Science  10 Nov 2006:
Vol. 314, Issue 5801, pp. 907

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  1. Animal Eggsploitation

    Two British research groups have asked the government for permission to use animal eggs in attempts to develop populations of human embryonic stem cells for studies of human diseases. A team headed by Lyle Armstrong of the International Centre for Life in Newcastle upon Tyne wants to generate stem cell lines for studying muscle neuron disease (amyotrophic lateral sclerosis) by inserting the nucleus from a patient's skin cell into a cow oocyte. At the same time, Stephen Minger of King's College London has applied for permission to use cow, sheep, goat, and rabbit eggs to create embryos to study Parkinson's and Alzheimer's diseases. A third group, headed by Ian Wilmut of the University of Edinburgh, is also planning to apply for permission to use animal eggs.

    Such research is forbidden now in the United Kingdom because it would require growing hybrid embryos to the blastocyst stage. That's about 4 days beyond the legal limit for mixing human and animal gametes, set for a technique that uses guinea pig eggs to test human sperm. The U.K.'s Human Fertilisation and Embryology Authority says some oppose such proposals—the Scottish Council on Human Bioethics said they threaten “the very concept of being entirely human”—but Minger and others say that using plentiful animal eggs makes more sense than using hard-to-obtain human eggs for this unproven technique.

  2. Missing: Climate Data

    Although the African continent is likely to be hit hardest by climate change, its monitoring facilities are the least prepared to track the shifts, says a report issued this week by the United Nations Framework Convention on Climate Change. Some 1165 stations in the Global Climate Observing System span more than 50 nations worldwide to provide coordinated climate data. But roughly 21 of the 84 surface posts in eastern and southern Africa, which collect temperature and precipitation data, are damaged. Also, two of the upper-air stations in the region, which record wind and temperature data, are silent. That leaves data gaps and a weakened “ability to predict the global climate system,” the report laments.

    David Goodrich, director of the worldwide sensor network, says he's “optimistic” that he'll get the roughly $60 million in commitments he'll need to fix things during this month's United Nations Climate Change Conference in Nairobi, Kenya.

  3. Share and Share Alike

    China will set up 20 data-sharing centers and networks by 2010, according to a new national plan on technical development. The centers will store data in areas including agriculture and health. The move expands a well-received 2001 pilot program to share data in 12 disciplines such as meteorology and hydrology, including a widely used online forestry database. Chinese Academy of Forestry researcher Yi Haoruo says the expansion will “enhance the competitiveness of Chinese science and technology” by helping scientists share resources and eliminate redundant efforts. But he says some “are concerned” that sharing could harm their competitive advantage.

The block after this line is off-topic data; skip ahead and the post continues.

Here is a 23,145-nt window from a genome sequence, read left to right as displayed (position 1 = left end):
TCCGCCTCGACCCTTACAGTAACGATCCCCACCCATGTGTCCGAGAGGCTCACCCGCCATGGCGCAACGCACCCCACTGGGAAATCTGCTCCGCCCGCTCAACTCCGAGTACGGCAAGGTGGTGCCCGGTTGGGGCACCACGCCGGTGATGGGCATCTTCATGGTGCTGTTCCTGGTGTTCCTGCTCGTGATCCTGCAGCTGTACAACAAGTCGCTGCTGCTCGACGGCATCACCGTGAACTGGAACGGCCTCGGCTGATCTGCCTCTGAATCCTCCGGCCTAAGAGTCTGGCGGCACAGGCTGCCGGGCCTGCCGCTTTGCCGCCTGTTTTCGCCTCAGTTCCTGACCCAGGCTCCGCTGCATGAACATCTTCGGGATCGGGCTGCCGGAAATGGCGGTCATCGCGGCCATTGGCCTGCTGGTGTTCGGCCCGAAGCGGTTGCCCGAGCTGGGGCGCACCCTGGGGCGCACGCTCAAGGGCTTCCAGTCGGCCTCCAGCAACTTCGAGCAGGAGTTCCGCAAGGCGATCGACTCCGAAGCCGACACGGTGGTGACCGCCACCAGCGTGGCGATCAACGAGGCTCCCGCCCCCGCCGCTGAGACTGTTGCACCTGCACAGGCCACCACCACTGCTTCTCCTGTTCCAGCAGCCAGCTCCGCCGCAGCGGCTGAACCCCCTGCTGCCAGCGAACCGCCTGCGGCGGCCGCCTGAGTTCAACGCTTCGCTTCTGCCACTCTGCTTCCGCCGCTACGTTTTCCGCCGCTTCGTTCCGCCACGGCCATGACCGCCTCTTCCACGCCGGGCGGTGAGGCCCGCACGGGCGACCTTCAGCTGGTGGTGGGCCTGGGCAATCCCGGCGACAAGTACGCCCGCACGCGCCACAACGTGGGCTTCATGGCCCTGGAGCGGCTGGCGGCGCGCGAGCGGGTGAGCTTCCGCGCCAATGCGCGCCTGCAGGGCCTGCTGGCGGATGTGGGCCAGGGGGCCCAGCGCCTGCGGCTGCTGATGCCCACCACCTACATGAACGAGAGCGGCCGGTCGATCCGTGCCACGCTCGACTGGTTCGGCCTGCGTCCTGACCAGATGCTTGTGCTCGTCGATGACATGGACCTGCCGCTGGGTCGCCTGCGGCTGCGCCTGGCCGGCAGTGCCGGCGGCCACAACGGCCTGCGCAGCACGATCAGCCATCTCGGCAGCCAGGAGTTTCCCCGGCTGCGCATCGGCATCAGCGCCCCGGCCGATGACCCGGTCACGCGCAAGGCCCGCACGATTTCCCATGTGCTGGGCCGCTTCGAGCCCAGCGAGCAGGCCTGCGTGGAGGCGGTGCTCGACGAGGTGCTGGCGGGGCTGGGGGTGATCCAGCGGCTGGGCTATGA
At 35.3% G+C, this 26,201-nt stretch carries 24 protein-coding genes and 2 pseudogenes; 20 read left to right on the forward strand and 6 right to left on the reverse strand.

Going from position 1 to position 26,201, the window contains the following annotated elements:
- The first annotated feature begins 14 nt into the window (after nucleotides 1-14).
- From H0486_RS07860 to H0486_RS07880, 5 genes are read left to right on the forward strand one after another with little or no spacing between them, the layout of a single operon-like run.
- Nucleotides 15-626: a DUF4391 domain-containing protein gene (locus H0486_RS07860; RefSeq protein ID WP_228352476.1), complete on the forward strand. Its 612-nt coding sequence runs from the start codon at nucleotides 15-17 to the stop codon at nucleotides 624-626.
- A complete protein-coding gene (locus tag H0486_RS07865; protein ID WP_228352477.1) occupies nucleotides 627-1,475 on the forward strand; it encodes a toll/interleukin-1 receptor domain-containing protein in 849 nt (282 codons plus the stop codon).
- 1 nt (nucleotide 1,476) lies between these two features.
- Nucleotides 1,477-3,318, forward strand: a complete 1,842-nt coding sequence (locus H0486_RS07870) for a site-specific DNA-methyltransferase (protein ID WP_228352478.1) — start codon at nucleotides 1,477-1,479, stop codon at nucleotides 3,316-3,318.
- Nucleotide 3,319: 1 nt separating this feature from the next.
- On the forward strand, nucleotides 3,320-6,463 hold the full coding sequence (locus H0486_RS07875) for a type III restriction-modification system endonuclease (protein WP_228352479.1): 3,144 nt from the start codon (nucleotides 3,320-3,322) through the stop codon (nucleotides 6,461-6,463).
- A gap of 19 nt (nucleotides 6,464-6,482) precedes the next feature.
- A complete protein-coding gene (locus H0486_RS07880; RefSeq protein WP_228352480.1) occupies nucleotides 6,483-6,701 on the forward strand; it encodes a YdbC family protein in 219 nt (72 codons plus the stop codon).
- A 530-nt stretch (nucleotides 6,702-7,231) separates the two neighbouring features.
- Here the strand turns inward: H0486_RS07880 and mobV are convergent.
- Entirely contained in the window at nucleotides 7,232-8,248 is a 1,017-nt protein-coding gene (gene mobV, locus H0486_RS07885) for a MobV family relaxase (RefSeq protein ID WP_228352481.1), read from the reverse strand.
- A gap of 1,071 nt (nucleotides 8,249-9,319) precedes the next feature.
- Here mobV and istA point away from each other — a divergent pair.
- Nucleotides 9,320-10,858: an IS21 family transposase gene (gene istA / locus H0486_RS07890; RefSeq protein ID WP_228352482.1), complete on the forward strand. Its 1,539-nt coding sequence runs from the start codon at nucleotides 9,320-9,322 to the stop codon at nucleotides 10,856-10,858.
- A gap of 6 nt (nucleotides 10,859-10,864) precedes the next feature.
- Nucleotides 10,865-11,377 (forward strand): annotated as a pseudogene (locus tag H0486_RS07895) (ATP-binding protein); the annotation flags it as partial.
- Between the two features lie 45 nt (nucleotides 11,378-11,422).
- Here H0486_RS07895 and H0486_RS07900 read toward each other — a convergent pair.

4. Dem Union Blues

    Leaders of an abortive attempt to form a postdoctoral union at the University of California (UC) plan to try again. In July, the United Automobile, Aerospace, and Agricultural Implement Workers Union (UAW) filed a petition with California's Public Employment Relations Board (PERB) to represent 6000 UC postdocs based on having collected signatures from a majority of them. Some UC post-docs have alleged that UAW representatives didn't fully explain the implications of forming a union while collecting signatures. But last week, before PERB had ruled on the validity of the organizing drive, UAW withdrew the petition. Between 500 and 600 signatures “were from individuals who are no longer postdocs,” explains UAW's Maureen Boyd, which left them short 100 signatures. Prounion postdocs say organizing will increase negotiating leverage and hope to eventually resubmit the petition. But Jerome Breslin, head of the postdoc association at UC Davis, says unionizing is “combative” and less effective than friendly dialogue.

  5. New Top Quarks at Fermilab

    The U.S.'s premier particle physics lab is hoping a partnership with the University of Chicago will help it effectively compete with European particle physics. Managers at Fermilab in Batavia, Illinois, say the deal, which was finalized in a new federal contract last week, will strengthen data sharing between the two institutions and bolster long-standing research ties.